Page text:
Fittingly, although he is of Swedish nationality, Nylander was born in Calgary, as he was born when his father Michael Nylander was playing for the Flames.
Although a more all-around, physical style of player would suit Calgary’s needs a bit more, Nylander’s elite skating and scoring touch may be too good to pass up.
Size: 6’2″, 180 pounds
Stats: 57 GP, 7 G, 33 A, 42 P
Bob McKenzie’s ranking: 7th
It’s been said that there’s no consensus top defenceman in this draft, but Olli Juolevi is probably the closest one to that this season.
The Finnish defenceman racked up 42 points on a strong Knights team this season and is continuing to produce in the postseason with 11 points (2-9-11) in 14 games.
Similar to Tkachuk, questions are posed on whether the team he plays on impacts his point totals. Again, like Tkachuk, there has to be a degree of truth to this. But you could also argue that Juolevi is a big reason for the Knights’ success. Especially when he sets up goals like this:
Juolevi is a great puck moving defenceman, and was a big part of Finland’s gold medal at the World Juniors when he tied for the scoring lead among defencemen with nine points, all assists.
And for someone who doesn’t score all that many goals, his shot is pretty darn accurate.
Size: 6’6″, 218 pounds
Stats: 59 GP, 21 G, 53 A, 74 P
Bob McKenzie’s ranking: 13th
If the Flames are looking for size down the middle, Logan Brown could be a perfect fit.
The 6’6″ 218-pound American has eye-catching size, but perhaps more noticeable is the soft hands he possesses. Think Joe Thornton or Ryan Getzlaf style.
Brown is the kind of player who can get physical when he needs to, but also has the ability to set up teammates in prime scoring areas.
He’s a bit closer to 10-15 in most ranking lists, but Craig Button had him at #5 in his mock draft following Saturday’s lottery. If the Flames like his unique and coveted skillset, going a bit off the board might be the right thing to do.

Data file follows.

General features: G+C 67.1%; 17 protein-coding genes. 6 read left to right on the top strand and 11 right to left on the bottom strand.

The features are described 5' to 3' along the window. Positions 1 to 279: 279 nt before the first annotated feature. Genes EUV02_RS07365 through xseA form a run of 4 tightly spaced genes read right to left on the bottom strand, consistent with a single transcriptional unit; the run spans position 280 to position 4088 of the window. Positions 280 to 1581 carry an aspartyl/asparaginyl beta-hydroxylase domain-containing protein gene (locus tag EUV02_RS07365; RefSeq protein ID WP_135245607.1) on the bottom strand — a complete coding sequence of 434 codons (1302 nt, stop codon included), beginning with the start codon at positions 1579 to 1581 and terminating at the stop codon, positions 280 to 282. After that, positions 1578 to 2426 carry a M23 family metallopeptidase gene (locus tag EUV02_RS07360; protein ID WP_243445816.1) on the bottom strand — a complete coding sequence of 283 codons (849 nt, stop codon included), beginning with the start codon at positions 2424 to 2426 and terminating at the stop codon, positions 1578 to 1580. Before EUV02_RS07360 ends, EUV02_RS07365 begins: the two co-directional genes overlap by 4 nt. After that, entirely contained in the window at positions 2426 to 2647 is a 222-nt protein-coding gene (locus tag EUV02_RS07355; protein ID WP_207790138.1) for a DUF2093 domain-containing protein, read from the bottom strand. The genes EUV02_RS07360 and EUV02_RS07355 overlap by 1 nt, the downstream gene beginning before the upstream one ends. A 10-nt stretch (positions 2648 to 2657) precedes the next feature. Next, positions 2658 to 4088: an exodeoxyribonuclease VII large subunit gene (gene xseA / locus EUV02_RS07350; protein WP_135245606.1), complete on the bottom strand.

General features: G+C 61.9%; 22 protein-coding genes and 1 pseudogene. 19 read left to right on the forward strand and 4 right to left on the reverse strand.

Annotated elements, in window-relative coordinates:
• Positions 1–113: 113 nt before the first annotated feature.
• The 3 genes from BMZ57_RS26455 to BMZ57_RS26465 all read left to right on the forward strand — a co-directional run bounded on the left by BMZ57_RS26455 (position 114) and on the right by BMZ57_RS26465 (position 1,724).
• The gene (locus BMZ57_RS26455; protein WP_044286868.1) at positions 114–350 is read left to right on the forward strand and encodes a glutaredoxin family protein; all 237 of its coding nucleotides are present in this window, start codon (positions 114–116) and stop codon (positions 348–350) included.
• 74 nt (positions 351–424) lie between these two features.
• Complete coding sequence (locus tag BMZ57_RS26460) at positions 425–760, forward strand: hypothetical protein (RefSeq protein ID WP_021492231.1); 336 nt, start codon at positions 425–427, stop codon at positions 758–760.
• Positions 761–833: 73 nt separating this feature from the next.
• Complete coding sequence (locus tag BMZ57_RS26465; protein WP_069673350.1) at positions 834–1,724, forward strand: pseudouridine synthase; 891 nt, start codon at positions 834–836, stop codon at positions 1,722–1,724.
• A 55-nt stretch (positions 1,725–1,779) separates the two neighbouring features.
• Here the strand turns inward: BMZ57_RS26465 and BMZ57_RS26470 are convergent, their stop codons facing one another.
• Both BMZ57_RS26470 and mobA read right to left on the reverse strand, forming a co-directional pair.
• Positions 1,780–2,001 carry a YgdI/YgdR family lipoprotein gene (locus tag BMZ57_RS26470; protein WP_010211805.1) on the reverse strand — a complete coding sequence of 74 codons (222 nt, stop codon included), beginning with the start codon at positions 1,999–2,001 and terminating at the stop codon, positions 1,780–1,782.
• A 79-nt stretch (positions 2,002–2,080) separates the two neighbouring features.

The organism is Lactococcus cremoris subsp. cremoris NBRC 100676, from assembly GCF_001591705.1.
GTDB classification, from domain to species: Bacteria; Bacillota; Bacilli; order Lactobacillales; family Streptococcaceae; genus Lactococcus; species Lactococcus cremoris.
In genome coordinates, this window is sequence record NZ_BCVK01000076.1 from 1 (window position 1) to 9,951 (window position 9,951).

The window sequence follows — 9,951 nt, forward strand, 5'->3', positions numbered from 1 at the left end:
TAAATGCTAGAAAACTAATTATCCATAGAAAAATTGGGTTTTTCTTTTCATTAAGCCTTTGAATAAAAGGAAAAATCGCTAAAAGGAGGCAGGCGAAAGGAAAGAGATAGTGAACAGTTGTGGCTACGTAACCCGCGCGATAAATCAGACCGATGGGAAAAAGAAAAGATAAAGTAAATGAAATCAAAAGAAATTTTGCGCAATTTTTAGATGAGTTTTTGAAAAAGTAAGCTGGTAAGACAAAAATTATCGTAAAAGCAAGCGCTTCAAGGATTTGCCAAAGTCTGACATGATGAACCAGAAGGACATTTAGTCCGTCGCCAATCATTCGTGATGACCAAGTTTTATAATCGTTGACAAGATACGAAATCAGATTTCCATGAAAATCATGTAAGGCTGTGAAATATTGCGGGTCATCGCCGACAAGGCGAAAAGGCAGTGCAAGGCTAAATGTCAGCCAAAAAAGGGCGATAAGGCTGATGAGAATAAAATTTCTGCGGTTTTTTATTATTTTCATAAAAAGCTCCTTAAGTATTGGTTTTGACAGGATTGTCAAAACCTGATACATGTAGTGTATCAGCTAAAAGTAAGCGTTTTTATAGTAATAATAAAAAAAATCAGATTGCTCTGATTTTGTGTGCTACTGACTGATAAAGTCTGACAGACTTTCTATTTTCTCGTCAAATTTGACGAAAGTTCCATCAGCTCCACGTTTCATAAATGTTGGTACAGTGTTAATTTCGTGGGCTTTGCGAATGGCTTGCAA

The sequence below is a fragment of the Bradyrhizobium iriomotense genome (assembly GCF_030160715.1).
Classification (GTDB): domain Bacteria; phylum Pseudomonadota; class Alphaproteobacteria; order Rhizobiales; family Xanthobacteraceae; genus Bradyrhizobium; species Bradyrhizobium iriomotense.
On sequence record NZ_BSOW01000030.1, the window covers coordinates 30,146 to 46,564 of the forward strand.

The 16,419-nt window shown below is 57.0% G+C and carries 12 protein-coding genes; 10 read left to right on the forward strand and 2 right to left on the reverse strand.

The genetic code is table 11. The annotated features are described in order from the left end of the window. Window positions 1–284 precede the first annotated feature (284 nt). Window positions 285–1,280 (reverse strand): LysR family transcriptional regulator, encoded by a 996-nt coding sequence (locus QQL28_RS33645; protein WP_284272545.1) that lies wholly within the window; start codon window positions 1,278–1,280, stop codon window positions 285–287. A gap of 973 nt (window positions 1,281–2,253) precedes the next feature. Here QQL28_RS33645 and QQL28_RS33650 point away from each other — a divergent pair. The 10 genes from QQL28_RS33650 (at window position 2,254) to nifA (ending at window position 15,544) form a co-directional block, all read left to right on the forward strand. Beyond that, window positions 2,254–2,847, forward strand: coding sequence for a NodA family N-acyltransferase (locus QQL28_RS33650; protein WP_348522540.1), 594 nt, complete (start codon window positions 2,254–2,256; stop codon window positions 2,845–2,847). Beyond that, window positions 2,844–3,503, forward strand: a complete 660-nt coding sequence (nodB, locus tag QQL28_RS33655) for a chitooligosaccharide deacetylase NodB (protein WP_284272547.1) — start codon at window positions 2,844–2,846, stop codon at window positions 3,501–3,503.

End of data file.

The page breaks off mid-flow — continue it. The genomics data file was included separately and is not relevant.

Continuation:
Size: 6’2″, 187 pounds
Stats: 57 GP, 21 A, 40 A, 61 P
Bob McKenzie’s ranking: 15th
Another centreman with decent size, McLeod played this season with Alex Nylander on his wing in Mississauga. His all-around game has brought praise from scouts, with some even comparing him to Sam Bennett.
Like Brown, McLeod is a bit farther down in McKenzie’s rankings. That said, outside of Matthews and Dubois, there isn’t a lot of parity between the top centres of this draft.
If the Flames like what they see, McLeod could be another potential off-the-board pick gone right.
Size: 6’1″, 170 pounds
Stats: 68 GP, 24 G, 40 A, 64 P
Bob McKenzie’s ranking: 12th
A local kid, Calgary-born Jake Bean has spent the last two seasons with the Calgary Hitmen in the WHL. This season he was paired with Flyers 2014 1st-rounder Travis Sanheim, and the two finished second and third in team scoring.
Defence isn’t a huge organizational need for the Flames, but the chance to pick a hometown kid is always something to look at if it makes sense.
Despite Bean’s strong offensive numbers, most don’t consider him to be as strong as Olli Juolevi, Mikhail Sergachev, or Jakub Chychrun, who are the consensus top-3 defencemen in the draft.
Still, there’s no denying Bean’s talents, including his wicked accurate wrist shot:
Regardless of who the Flames pick, they’ll hope he turns out more like Stillman and Monahan, and less like Tkaczuk and Fata.